In 1991, Franco had his only 200-hit season and won the American League batting title. His .341 average was nine points higher than that of future Baseball Hall of Fame member Wade Boggs.[9] A 1992 knee injury limited him to 33 games that season and fundamentally ended Franco's time as a middle infielder, playing only 35 more games at 2B the remainder of his career.[10] Franco later said that the injury helped him to realize the importance of taking care of his physical condition.[11] He spent 1993 as a designated hitter before opting to become a free agent and signing with the Chicago White Sox.

Strike and baseball abroad

In 1994, as a member of the Chicago White Sox, Franco had already hit 20 home runs for the only time in his career and was on pace to reach 100 runs batted in for the only time in his career when the remainder of the season was canceled by the 1994–95 Major League Baseball strike. Franco went on to win his fifth Silver Slugger Award and first as a Designated hitter. On December 28, 1994, Franco signed to play in Japan with the Chiba Lotte Marines in the Pacific League. Chiba Lotte had the best season in its history in 1995, and Franco won the Japanese equivalent of the Gold Glove Award as a first baseman.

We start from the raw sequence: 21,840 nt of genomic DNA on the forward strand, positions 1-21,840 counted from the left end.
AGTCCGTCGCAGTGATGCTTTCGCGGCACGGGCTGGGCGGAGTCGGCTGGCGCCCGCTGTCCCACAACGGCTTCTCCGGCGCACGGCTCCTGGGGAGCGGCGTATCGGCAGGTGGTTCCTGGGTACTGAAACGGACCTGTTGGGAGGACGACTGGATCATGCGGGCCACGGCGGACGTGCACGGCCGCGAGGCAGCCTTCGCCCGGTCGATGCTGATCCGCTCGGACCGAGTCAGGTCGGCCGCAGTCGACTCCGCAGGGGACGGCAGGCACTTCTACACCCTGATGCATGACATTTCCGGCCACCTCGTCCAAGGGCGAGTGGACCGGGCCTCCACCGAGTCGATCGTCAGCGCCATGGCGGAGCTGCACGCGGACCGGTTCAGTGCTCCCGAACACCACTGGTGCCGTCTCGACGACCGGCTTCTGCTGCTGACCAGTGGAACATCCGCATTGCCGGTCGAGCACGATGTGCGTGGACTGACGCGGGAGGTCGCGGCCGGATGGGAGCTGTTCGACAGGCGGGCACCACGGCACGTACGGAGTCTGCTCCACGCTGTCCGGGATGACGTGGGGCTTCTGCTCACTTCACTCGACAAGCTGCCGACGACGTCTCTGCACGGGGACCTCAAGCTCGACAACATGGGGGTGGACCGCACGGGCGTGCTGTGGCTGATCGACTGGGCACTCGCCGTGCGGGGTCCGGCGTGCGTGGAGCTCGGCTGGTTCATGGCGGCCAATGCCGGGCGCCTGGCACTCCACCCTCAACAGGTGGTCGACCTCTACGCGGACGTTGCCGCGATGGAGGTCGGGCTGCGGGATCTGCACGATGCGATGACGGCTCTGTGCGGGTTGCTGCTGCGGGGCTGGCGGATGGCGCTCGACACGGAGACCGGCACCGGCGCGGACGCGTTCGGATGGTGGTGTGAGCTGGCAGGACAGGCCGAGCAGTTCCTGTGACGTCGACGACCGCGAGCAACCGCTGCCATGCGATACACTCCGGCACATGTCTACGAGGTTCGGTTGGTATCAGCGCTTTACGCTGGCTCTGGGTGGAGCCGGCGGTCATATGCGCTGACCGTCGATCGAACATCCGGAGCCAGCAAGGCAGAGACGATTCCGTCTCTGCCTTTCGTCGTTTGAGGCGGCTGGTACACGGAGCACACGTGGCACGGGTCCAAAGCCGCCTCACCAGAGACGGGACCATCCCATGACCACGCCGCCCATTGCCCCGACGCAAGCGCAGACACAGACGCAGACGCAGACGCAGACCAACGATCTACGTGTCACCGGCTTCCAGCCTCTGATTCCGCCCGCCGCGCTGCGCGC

After the 1995 season in Japan, Franco signed with the Cleveland Indians, where he was a fan favorite. In 1996, he batted .322 with 76 RBIs even in an injury-shortened season, and played in his first postseason. Early in the 1997 season, Franco hit a hard line drive back to the pitcher's mound which struck Detroit Tigers pitcher Willie Blair; the pitcher missed four weeks of the season with a broken jaw.[12] In August 1997, the Indians released Franco. He quickly signed with the Milwaukee Brewers.

In 1998, Franco was back in Japan playing for Chiba Lotte. The following year, he returned to North America, in the Mexican League with a .423 average in 93 games (and also a strikeout in his only MLB at bat with the Tampa Bay Devil Rays). In 2000, Franco was back in Asia but, this time, in South Korea to play for the Samsung Lions. He returned again to the Mexican League in 2001.

Return to the majors

Franco with the Atlanta Braves in 2002